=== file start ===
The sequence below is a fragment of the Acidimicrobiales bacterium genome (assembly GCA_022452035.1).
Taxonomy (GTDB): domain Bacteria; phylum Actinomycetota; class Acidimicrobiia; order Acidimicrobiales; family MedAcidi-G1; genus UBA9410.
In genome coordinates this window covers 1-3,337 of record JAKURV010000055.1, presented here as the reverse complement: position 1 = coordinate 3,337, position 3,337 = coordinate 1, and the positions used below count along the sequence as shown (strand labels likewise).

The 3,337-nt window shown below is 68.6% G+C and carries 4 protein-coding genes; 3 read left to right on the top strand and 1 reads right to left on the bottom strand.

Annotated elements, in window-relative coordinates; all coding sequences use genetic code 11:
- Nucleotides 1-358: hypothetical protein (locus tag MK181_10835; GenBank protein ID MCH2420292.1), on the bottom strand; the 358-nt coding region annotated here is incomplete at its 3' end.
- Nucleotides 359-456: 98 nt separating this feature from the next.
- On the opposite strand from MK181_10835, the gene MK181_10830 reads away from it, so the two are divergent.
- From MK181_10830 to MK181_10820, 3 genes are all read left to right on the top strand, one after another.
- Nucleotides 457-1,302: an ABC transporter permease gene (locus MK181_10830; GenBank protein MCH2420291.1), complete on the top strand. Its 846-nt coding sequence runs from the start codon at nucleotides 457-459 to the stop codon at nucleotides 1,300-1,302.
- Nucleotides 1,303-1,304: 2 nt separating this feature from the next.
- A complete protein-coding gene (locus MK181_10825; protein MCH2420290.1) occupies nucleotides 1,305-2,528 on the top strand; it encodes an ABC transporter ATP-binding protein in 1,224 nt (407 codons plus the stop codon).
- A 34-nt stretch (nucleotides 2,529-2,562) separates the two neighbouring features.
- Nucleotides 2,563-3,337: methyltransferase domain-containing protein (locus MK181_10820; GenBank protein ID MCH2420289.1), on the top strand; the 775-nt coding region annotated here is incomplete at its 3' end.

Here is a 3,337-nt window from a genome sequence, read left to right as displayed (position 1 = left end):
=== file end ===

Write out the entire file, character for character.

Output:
The sequence below is a fragment of the Acidimicrobiales bacterium genome (assembly GCA_022452035.1).
Taxonomy (GTDB): domain Bacteria; phylum Actinomycetota; class Acidimicrobiia; order Acidimicrobiales; family MedAcidi-G1; genus UBA9410.
In genome coordinates this window covers 1-3,337 of record JAKURV010000055.1, presented here as the reverse complement: position 1 = coordinate 3,337, position 3,337 = coordinate 1, and the positions used below count along the sequence as shown (strand labels likewise).

The 3,337-nt window shown below is 68.6% G+C and carries 4 protein-coding genes; 3 read left to right on the top strand and 1 reads right to left on the bottom strand.

Annotated elements, in window-relative coordinates; all coding sequences use genetic code 11:
- Nucleotides 1-358: hypothetical protein (locus tag MK181_10835; GenBank protein ID MCH2420292.1), on the bottom strand; the 358-nt coding region annotated here is incomplete at its 3' end.
- Nucleotides 359-456: 98 nt separating this feature from the next.
- On the opposite strand from MK181_10835, the gene MK181_10830 reads away from it, so the two are divergent.
- From MK181_10830 to MK181_10820, 3 genes are all read left to right on the top strand, one after another.
- Nucleotides 457-1,302: an ABC transporter permease gene (locus MK181_10830; GenBank protein MCH2420291.1), complete on the top strand. Its 846-nt coding sequence runs from the start codon at nucleotides 457-459 to the stop codon at nucleotides 1,300-1,302.
- Nucleotides 1,303-1,304: 2 nt separating this feature from the next.
- A complete protein-coding gene (locus MK181_10825; protein MCH2420290.1) occupies nucleotides 1,305-2,528 on the top strand; it encodes an ABC transporter ATP-binding protein in 1,224 nt (407 codons plus the stop codon).
- A 34-nt stretch (nucleotides 2,529-2,562) separates the two neighbouring features.
- Nucleotides 2,563-3,337: methyltransferase domain-containing protein (locus MK181_10820; GenBank protein ID MCH2420289.1), on the top strand; the 775-nt coding region annotated here is incomplete at its 3' end.

Here is a 3,337-nt window from a genome sequence, read left to right as displayed (position 1 = left end):